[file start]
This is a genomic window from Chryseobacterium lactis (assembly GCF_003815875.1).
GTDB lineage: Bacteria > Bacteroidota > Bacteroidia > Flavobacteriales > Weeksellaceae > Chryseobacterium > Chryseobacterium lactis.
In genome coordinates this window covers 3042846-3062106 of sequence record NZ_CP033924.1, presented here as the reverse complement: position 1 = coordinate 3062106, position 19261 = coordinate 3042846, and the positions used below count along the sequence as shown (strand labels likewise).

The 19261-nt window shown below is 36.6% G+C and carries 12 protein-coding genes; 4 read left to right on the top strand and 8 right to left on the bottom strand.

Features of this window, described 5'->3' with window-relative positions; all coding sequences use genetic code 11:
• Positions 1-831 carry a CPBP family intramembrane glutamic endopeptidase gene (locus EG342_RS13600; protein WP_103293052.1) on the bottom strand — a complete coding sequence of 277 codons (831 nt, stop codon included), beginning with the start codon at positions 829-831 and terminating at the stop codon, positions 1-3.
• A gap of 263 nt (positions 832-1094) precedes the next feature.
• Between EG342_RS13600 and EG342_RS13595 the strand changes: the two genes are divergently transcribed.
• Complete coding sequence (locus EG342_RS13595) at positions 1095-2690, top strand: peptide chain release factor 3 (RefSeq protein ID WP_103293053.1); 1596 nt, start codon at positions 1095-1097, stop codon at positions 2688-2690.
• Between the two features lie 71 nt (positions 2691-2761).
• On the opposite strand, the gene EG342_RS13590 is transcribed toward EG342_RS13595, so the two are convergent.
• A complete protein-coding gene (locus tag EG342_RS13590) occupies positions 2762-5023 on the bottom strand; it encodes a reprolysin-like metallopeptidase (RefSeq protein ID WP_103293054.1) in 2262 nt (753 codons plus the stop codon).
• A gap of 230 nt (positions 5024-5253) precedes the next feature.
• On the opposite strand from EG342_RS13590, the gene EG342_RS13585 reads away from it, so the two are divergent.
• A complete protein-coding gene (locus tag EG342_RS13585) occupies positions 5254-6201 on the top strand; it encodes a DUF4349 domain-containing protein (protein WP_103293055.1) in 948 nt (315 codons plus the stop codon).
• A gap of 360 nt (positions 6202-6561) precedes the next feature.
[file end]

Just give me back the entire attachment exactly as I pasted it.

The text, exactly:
This is a genomic window from Chryseobacterium lactis (assembly GCF_003815875.1).
GTDB lineage: Bacteria > Bacteroidota > Bacteroidia > Flavobacteriales > Weeksellaceae > Chryseobacterium > Chryseobacterium lactis.
In genome coordinates this window covers 3042846-3062106 of sequence record NZ_CP033924.1, presented here as the reverse complement: position 1 = coordinate 3062106, position 19261 = coordinate 3042846, and the positions used below count along the sequence as shown (strand labels likewise).

The 19261-nt window shown below is 36.6% G+C and carries 12 protein-coding genes; 4 read left to right on the top strand and 8 right to left on the bottom strand.

Features of this window, described 5'->3' with window-relative positions; all coding sequences use genetic code 11:
• Positions 1-831 carry a CPBP family intramembrane glutamic endopeptidase gene (locus EG342_RS13600; protein WP_103293052.1) on the bottom strand — a complete coding sequence of 277 codons (831 nt, stop codon included), beginning with the start codon at positions 829-831 and terminating at the stop codon, positions 1-3.
• A gap of 263 nt (positions 832-1094) precedes the next feature.
• Between EG342_RS13600 and EG342_RS13595 the strand changes: the two genes are divergently transcribed.
• Complete coding sequence (locus EG342_RS13595) at positions 1095-2690, top strand: peptide chain release factor 3 (RefSeq protein ID WP_103293053.1); 1596 nt, start codon at positions 1095-1097, stop codon at positions 2688-2690.
• Between the two features lie 71 nt (positions 2691-2761).
• On the opposite strand, the gene EG342_RS13590 is transcribed toward EG342_RS13595, so the two are convergent.
• A complete protein-coding gene (locus tag EG342_RS13590) occupies positions 2762-5023 on the bottom strand; it encodes a reprolysin-like metallopeptidase (RefSeq protein ID WP_103293054.1) in 2262 nt (753 codons plus the stop codon).
• A gap of 230 nt (positions 5024-5253) precedes the next feature.
• On the opposite strand from EG342_RS13590, the gene EG342_RS13585 reads away from it, so the two are divergent.
• A complete protein-coding gene (locus tag EG342_RS13585) occupies positions 5254-6201 on the top strand; it encodes a DUF4349 domain-containing protein (protein WP_103293055.1) in 948 nt (315 codons plus the stop codon).
• A gap of 360 nt (positions 6202-6561) precedes the next feature.